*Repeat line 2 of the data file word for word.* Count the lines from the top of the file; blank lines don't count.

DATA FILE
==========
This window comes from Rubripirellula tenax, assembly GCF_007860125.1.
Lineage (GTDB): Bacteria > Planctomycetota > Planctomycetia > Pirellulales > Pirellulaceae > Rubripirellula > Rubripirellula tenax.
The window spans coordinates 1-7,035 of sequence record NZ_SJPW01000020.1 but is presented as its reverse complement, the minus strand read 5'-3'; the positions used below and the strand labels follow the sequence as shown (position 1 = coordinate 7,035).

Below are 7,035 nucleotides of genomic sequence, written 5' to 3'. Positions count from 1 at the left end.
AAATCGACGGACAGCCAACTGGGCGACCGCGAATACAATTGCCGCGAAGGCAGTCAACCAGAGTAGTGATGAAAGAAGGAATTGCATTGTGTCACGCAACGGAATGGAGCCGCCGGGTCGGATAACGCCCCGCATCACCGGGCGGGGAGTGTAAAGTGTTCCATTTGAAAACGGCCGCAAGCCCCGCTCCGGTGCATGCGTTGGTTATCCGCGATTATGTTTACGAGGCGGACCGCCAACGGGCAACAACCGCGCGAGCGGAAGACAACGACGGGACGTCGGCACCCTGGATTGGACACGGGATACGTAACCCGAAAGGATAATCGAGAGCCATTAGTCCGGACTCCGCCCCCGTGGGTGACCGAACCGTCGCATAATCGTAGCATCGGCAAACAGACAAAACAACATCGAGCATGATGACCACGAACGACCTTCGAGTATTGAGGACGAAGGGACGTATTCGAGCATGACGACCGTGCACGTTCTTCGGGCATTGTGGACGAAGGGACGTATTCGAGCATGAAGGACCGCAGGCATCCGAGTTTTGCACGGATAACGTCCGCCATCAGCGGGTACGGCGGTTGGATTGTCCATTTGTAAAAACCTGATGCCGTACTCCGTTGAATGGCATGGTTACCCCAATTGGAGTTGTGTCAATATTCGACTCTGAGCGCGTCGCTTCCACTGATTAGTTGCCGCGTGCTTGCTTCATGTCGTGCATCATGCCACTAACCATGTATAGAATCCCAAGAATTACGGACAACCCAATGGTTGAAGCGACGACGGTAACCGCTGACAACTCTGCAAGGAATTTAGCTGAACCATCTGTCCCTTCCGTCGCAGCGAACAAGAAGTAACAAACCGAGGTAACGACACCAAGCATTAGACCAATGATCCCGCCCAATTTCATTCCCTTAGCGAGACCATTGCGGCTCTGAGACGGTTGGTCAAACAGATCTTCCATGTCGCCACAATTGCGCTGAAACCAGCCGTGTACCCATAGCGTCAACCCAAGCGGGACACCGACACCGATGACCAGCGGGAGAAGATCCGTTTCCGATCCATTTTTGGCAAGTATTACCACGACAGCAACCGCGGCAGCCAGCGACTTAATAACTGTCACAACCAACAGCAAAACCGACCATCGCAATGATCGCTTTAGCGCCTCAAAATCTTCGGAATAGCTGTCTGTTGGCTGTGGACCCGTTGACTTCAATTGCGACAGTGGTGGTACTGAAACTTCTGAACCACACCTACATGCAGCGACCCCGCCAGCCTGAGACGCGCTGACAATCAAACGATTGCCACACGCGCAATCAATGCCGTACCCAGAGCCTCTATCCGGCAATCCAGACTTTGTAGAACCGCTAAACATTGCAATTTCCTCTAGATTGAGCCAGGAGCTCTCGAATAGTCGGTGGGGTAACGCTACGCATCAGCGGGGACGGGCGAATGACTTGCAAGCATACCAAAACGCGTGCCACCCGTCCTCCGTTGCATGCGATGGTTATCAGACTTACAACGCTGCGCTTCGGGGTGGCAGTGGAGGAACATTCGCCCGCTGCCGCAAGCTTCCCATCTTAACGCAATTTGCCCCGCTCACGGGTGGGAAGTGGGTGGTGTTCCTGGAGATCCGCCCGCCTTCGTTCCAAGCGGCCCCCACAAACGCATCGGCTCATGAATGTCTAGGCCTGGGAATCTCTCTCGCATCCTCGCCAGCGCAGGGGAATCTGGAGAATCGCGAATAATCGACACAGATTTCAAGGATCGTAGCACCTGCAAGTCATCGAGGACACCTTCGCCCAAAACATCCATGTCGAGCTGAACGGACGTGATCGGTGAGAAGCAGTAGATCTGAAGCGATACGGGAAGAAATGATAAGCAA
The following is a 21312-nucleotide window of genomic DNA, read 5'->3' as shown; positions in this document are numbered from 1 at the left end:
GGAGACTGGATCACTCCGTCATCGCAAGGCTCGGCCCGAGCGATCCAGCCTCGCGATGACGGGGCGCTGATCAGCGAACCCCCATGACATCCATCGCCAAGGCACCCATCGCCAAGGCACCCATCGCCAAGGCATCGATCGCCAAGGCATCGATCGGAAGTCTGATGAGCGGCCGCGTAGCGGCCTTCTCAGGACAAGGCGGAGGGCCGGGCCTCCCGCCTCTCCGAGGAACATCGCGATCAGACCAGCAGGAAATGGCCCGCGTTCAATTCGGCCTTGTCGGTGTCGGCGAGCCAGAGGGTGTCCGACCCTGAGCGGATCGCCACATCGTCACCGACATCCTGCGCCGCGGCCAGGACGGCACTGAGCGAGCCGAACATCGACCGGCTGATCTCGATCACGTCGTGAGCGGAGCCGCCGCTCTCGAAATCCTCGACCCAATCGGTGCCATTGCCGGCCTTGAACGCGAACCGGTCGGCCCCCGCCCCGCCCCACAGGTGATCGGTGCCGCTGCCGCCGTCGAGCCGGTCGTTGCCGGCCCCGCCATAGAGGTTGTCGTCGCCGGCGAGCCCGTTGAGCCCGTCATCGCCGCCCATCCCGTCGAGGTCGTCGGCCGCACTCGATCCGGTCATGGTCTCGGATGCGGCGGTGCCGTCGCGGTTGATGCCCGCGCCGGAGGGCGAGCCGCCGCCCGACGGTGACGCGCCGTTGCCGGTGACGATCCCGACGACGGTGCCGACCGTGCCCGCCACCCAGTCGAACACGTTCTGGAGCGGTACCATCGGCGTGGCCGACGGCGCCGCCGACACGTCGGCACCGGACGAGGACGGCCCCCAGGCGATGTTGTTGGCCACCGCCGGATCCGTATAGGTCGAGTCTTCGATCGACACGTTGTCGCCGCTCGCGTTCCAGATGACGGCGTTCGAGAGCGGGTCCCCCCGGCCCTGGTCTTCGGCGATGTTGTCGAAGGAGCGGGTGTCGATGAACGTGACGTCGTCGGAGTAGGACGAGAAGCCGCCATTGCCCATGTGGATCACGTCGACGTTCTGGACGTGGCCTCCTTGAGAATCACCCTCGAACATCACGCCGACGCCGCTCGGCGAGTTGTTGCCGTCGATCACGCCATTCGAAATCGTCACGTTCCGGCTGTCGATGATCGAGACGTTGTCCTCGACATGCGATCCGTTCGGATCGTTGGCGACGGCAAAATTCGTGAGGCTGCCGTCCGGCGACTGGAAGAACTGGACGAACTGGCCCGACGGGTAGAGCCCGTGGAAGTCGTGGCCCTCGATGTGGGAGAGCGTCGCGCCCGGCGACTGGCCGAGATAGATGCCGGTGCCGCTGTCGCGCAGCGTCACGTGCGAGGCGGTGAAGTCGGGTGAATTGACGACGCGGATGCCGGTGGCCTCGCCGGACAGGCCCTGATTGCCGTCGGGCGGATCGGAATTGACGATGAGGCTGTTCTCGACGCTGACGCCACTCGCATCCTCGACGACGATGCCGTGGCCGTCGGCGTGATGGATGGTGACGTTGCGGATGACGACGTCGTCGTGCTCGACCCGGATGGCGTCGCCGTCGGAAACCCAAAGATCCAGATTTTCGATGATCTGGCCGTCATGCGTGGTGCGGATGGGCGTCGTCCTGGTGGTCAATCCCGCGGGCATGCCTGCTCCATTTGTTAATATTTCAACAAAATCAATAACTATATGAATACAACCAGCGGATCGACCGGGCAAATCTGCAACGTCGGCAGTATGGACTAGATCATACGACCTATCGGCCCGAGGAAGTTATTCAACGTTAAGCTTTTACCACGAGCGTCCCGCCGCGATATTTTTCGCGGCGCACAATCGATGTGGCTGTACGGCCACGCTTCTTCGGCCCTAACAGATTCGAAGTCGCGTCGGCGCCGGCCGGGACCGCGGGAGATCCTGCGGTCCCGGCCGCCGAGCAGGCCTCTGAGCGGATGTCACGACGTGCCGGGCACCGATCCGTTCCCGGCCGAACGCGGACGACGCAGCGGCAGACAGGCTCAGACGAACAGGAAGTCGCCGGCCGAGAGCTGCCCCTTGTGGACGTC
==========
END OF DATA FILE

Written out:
Lineage (GTDB): Bacteria > Planctomycetota > Planctomycetia > Pirellulales > Pirellulaceae > Rubripirellula > Rubripirellula tenax.